Hoda Kotb has opened up about how she talks to her young daughters about adoption, saying they understand that they came from her ‘heart’ not her ‘tummy.’
The Today co-anchor, 57, shared what she tells her daughters Haley Joy, four, and Hope Catherine, two, about being adopted during a discussion about parenthood on People‘s new podcast ‘Me Becoming Mom.’
‘I tell them they were adopted, and I’m not sure if they 100 percent know what that means,’ said Hoda, who is raising her children with her financier fiancé Joel Schiffman.
Candid: Hoda Kotb, 57, opened up about telling her daughters Haley, four, and Hope, two, they’re adopted during her appearance on People’s new podcast ‘Me Becoming Mom’
Honest: The Today co-anchor explained that she ‘tells them they were adopted,’ but she isn’t sure they ‘100 percent know what that means’
‘I always say, “You didn’t come from Mommy’s tummy, you came from my heart.” And they understand that,’ she continued.
‘They said, “Did a baby ever come from you tummy?” And I said, “No. It didn’t.” And [my daughter] said, “Okay, I’m adopted.” They say that all the time.’
Hoda was diagnosed with breast cancer when she was 42 years old and came out of treatment unable to conceive. She believed for a long time that motherhood just wasn’t in the cards for her.
However, a decade later, the Today host began considering adoption — an idea that she decided to discuss with her then-boyfriend Joel, who was immediately on board.
Hoda was 52 years old when she and Joel adopted Haley in February 2017, making her a mom for the first time. Two years later, they welcomed Hope in April 2019.
So sweet: Hoda said she tells her children: ‘You didn’t come from Mommy’s tummy, you came from my heart’
Journey to motherhood: The mother of two was diagnosed with breast cancer when she was 42 years old and came out of treatment unable to conceive
Joel, 63, also has a 27-year-old daughter Kyle from a previous relationship.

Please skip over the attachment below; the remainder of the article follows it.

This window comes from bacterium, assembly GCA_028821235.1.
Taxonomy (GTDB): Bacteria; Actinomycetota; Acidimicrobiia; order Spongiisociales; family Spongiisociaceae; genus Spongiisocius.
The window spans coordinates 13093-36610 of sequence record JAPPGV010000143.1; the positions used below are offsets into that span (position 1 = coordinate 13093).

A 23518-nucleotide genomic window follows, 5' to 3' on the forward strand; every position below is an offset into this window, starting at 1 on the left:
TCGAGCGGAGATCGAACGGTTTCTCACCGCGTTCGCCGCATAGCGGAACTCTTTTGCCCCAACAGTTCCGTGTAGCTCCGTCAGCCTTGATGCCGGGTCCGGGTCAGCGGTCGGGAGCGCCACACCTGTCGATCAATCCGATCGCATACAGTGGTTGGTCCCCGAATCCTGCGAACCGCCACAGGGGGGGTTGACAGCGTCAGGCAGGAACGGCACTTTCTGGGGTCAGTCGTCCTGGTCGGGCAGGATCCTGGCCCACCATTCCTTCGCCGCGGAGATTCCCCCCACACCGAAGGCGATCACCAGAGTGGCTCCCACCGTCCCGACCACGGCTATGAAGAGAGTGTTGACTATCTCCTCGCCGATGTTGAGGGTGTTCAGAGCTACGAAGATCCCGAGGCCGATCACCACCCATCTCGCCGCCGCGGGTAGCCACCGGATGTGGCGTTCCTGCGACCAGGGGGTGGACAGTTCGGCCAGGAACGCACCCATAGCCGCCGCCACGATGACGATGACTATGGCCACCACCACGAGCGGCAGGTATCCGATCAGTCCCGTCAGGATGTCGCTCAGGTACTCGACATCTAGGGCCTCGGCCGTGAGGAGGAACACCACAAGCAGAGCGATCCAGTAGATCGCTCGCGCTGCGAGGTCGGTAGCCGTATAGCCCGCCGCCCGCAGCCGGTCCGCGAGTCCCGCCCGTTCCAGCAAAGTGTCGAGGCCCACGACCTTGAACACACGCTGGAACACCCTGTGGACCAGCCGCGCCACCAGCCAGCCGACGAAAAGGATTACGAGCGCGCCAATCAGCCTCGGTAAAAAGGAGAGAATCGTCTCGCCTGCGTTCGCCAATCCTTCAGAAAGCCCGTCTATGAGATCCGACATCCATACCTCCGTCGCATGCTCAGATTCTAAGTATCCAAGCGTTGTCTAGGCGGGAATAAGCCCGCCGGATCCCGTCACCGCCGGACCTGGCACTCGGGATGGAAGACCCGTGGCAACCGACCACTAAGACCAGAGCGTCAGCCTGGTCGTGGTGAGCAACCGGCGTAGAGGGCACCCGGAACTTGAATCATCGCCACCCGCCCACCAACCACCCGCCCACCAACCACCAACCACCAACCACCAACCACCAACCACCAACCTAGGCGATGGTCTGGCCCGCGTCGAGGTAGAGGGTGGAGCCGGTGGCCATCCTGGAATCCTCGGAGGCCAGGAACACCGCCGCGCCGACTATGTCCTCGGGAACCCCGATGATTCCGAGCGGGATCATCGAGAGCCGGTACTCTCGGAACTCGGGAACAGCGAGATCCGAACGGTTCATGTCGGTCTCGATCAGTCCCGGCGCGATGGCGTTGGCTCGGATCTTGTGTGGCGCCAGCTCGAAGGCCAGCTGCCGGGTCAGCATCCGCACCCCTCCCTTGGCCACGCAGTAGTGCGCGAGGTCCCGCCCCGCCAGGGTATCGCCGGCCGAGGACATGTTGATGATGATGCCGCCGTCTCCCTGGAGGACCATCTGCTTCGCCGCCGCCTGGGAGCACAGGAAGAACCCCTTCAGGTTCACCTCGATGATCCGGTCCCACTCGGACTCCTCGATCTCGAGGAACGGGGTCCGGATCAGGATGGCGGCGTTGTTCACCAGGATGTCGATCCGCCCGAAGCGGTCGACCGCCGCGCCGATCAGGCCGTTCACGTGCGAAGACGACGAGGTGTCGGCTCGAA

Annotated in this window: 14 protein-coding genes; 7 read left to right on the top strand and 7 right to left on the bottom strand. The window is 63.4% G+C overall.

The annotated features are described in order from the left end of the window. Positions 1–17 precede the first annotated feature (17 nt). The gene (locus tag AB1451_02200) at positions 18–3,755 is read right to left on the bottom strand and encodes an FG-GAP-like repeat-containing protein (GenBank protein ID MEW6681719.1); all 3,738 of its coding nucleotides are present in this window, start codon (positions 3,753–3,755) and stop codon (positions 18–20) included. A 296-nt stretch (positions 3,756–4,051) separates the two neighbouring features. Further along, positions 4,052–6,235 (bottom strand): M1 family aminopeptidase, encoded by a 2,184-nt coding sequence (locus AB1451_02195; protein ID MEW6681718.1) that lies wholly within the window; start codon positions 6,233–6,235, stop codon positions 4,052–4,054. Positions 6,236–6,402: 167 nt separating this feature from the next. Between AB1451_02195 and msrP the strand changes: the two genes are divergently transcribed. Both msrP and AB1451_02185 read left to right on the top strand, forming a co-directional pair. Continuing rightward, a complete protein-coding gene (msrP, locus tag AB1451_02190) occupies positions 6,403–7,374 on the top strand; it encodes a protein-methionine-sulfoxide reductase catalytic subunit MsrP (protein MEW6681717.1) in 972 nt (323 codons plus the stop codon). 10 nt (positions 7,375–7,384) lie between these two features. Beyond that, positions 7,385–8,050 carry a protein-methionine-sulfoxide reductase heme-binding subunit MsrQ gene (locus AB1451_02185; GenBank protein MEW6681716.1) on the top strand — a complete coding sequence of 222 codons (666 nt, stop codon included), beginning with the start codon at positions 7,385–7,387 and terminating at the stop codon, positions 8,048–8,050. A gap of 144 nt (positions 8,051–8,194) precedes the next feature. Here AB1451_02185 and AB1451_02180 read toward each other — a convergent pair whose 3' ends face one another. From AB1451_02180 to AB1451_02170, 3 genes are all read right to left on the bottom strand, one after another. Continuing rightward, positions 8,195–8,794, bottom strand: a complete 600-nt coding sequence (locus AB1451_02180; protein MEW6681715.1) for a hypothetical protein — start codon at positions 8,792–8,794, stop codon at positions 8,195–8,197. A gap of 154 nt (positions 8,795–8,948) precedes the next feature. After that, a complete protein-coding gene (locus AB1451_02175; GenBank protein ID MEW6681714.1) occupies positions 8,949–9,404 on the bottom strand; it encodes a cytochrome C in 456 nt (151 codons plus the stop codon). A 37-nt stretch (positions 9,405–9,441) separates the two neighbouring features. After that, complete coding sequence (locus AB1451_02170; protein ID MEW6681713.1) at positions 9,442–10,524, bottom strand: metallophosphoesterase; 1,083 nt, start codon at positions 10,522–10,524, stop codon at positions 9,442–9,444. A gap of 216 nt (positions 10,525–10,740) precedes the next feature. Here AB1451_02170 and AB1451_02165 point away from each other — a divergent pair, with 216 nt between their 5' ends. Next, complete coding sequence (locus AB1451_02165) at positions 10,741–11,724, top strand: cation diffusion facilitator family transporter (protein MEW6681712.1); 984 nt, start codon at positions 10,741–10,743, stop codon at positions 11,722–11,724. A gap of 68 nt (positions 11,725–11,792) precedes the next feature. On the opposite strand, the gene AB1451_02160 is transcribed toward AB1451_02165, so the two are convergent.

‘We haven’t had the big discussions about it, because I think that is to come. But in this moment, they know that they are adopted,’ Hoda said of their young daughters.
‘I tell them how cool it is,’ she added. ‘I tell them that their cousin Ella was adopted and, you know, “All the cool kids were adopted” — they get such a kick out of that.’
Hoda and Joel had to postpone their wedding twice so far due to the COVID-19 pandemic, and it’s unclear when they will finally say ‘I do.’
On the Today show last spring, she explained why they want to get married after so many years together.
‘With our family, there are a lot of things that are unusual about our grouping and I think that’s it’s good to have all those things in order,’ she said.
The mother of two added that having parents who are married will be one less thing for their daughters to have to explain when they get older.
True love: A decade later, she began considering adoption, an idea that she decided to discuss with her now-fiancé Joel, who was immediately on board
Cute: Hoda also reminds Hope and Haley that their cousin Ella (second from right) is also adopted, saying ‘All the cool kids were adopted’
‘I think everyone makes their own choice, but you have so many things to explain, like, “That’s my mom and dad. They’re not married. We’re adopted. They’re old.” There’s a lot to talk about,’ she said, laughing.
Hoda has also been candid about her desire to expand her family and adopt a third child. Last November, she confirmed on The Drew Barrymore Show that she and Joel had completed the paperwork to start the adoption process.
‘You know what’s funny? I don’t know why I said that — even though it’s true,’ Hoda told DailyMail.com at the time. ‘It was one of those moments where you’re having a vulnerable moment and you’re like, “Yeah, I did do that.”‘
While she didn’t intend to go public with the news, she also didn’t regret being open about her wish to have another child.
‘Sometimes I do think speaking something out loud sort of wills it into existence, weirdly,’ Hoda said. ‘You know, it’s almost like if you have a secret desire or dream you can even just whisper it. And if you do, there’s a chance you’re just giving it validity.
‘And, [then] again, you don’t want to say something out loud because what if it doesn’t happen,’ she added.
‘We don’t know what will happen. I mean, we hope, we pray, we want it to, and we feel like we have enough love and room. You know, so far, our family is just getting better.’